After eight games last season, the team had fumbled or muffed five punts.

    "I just tried to run before I caught" the ball, said McDonald, a second-year
    pro out of Arizona State. "I probably got a little excited. I've just got to
    work on looking the ball in and catching it before I move."

    Martz might shuffle offensive line

    Coach Mike Martz hinted Monday he was contemplating some personnel changes
    after back-to-back losses to Miami and New England. Based on Wednesday's
    practice, some moves might be coming on the slumping offensive line.

    Veteran Tom Nutten and rookie Larry Turner spent time at left guard with the
    first unit, and Blaine Saipaia took some turns at first-team right tackle.
    Chris Dishman and Scott Tercero have split time as the starting left guard, as
    both have battled injuries. Grant Williams has started all eight games at right

    Wide receiver Dane Looker (ankle) didn't practice and is listed as doubtful for
    Sunday's game. But cornerback Travis Fisher, whose two front teeth were pushed
    back in Sunday's game, was back on the field. "He's in pain, obviously," Martz
    said. "But there's nothing wrong with his legs."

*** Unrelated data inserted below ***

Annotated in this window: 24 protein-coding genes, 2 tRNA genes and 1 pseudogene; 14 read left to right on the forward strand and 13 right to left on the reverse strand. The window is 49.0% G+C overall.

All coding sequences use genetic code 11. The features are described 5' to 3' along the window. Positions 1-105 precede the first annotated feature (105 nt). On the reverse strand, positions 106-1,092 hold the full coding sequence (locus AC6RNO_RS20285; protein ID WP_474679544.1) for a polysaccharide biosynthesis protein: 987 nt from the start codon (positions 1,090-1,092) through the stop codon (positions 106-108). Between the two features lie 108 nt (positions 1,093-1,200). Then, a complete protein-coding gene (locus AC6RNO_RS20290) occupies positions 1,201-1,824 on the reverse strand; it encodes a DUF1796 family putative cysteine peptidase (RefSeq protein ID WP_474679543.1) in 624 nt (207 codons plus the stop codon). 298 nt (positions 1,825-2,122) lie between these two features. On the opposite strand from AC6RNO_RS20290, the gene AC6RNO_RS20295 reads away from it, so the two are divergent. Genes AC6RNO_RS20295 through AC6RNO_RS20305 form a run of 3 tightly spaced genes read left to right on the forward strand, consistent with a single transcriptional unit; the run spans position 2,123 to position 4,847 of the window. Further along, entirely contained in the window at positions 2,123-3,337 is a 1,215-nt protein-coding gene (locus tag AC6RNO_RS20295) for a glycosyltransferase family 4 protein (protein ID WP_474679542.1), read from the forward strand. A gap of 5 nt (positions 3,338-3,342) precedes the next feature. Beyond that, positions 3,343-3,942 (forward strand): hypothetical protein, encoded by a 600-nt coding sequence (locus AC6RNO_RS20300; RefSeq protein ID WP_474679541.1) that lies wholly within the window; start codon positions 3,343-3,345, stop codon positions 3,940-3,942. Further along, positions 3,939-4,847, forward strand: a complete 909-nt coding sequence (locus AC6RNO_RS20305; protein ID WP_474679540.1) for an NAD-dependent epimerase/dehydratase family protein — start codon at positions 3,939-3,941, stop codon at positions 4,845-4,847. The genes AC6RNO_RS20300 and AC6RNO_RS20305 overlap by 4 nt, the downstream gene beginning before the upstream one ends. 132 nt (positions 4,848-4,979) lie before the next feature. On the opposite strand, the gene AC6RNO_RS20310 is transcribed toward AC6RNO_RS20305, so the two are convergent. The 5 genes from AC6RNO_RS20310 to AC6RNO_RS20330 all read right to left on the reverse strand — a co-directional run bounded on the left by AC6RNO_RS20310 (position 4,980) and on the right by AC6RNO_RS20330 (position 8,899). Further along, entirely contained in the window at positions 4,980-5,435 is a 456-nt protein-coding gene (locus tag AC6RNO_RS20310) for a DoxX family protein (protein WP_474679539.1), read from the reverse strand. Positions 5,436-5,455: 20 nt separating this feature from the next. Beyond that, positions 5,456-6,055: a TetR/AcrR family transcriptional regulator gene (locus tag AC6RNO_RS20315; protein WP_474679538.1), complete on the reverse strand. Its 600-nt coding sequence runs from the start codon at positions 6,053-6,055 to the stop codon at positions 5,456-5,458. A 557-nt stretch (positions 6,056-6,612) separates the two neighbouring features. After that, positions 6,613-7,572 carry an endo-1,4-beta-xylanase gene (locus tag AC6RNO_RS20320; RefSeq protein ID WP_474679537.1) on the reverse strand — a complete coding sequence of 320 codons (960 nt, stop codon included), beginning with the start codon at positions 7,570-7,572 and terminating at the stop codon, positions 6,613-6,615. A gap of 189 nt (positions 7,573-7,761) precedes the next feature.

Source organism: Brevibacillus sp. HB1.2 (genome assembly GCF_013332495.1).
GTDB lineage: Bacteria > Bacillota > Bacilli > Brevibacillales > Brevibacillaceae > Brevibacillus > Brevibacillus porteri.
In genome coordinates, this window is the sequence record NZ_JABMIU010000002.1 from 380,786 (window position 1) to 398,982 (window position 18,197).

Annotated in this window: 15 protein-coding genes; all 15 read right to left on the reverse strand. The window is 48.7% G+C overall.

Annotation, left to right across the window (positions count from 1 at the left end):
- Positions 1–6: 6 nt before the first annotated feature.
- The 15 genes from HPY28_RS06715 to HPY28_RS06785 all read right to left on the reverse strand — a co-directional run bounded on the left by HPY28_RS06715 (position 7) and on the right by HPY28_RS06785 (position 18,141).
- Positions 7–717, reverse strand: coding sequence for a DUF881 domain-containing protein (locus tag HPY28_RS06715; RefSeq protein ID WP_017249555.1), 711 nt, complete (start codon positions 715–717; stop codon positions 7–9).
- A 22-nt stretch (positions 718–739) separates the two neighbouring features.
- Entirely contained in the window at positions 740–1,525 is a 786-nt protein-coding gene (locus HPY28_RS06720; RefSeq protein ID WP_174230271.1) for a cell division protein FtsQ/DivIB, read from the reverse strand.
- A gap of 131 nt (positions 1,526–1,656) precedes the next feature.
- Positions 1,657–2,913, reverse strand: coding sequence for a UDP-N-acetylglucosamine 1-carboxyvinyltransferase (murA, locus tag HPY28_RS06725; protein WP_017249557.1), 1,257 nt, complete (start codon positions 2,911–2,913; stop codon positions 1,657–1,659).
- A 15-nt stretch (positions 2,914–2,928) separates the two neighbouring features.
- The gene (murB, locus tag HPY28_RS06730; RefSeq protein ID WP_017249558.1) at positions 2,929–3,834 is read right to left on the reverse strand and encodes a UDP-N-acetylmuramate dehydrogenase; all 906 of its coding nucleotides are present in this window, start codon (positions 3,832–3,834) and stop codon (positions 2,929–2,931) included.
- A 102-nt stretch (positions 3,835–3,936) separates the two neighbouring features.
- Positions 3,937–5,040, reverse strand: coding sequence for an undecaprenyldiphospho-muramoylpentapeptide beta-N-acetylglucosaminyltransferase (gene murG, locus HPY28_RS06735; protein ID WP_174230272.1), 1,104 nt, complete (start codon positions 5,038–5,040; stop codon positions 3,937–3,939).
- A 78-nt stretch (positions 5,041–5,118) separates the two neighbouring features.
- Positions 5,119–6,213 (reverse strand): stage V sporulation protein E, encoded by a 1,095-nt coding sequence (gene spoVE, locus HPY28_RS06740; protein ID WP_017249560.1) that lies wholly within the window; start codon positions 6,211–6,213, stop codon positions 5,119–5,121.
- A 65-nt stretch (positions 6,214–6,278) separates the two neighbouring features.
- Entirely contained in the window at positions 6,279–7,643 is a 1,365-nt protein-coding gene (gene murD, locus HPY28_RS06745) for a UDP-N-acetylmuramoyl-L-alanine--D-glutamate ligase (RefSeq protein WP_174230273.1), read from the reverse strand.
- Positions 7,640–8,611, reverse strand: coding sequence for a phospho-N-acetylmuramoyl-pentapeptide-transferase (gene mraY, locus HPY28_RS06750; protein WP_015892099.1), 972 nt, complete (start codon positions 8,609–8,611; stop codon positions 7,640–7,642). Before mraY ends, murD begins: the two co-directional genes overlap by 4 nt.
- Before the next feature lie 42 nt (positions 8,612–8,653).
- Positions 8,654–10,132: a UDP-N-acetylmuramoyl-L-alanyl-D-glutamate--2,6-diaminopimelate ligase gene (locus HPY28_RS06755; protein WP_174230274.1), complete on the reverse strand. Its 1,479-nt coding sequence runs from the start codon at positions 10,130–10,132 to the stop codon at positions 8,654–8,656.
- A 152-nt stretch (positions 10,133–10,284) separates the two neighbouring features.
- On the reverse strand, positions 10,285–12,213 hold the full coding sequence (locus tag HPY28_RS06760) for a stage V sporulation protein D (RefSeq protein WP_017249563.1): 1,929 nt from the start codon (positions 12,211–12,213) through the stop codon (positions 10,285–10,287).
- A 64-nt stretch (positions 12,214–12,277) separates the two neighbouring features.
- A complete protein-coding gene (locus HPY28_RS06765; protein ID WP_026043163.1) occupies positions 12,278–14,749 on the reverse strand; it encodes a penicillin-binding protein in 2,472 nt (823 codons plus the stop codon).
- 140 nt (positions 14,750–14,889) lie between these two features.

Safety Tod McBride (hamstring) is questionable; Fisher, Tercero (shoulder) and
    Butler (knee) are probable.

    Wistrom might play

    Defensive end Grant Wistrom has missed Seattle's past three games after
    suffering a small fracture in his left knee Oct. 17, but he is itching to face
    his former team Sunday at Edward Jones Dome. "That's natural; he has a lot of
    friends and loved ones there," Seahawks coach Mike Holmgren said Wednesday.
    "You want to play, and that's understandable, but I have to do the smart thing
    when it comes to him."

    Wistrom was listed as doubtful on Wednesday's injury report, which under NFL
    guidelines means there's a 50 percent chance that he'll play Sunday.

    Wistrom, a Webb City, Mo., native, spent his first six NFL seasons in St.
    Louis, and was a starter the past five years. He signed a $33 million
    free-agent contract with Seattle in the offseason. Wistrom had three tackles on
    Oct. 10, when the Rams rallied by the Seahawks 33-27 in overtime in Seattle.